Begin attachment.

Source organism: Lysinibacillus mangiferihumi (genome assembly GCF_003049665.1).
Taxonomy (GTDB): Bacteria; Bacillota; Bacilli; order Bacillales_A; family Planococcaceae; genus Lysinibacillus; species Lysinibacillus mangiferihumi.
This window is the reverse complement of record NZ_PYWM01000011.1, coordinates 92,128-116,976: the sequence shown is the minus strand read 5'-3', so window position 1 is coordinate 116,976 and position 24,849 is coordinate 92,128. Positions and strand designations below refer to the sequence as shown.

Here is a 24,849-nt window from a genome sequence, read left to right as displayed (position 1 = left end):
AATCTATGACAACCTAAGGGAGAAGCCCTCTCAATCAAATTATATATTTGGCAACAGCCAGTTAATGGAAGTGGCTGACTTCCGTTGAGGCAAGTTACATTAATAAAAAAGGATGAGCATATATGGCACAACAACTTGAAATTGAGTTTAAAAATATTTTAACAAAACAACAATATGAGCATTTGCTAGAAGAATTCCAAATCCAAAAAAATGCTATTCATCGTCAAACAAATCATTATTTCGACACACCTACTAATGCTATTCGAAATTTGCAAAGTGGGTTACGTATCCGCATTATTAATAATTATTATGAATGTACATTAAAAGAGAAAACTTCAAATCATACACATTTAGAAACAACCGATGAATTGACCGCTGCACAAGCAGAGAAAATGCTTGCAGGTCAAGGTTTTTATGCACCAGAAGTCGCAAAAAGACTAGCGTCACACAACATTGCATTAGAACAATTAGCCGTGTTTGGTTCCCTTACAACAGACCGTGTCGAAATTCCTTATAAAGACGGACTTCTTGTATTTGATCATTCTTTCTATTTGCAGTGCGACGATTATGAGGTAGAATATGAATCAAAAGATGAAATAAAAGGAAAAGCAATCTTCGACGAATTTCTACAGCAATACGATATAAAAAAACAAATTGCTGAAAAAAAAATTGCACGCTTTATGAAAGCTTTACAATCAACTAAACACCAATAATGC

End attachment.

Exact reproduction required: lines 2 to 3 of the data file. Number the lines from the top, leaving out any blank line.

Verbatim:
Taxonomy (GTDB): Bacteria; Bacillota; Bacilli; order Bacillales_A; family Planococcaceae; genus Lysinibacillus; species Lysinibacillus mangiferihumi.
This window is the reverse complement of record NZ_PYWM01000011.1, coordinates 92,128-116,976: the sequence shown is the minus strand read 5'-3', so window position 1 is coordinate 116,976 and position 24,849 is coordinate 92,128. Positions and strand designations below refer to the sequence as shown.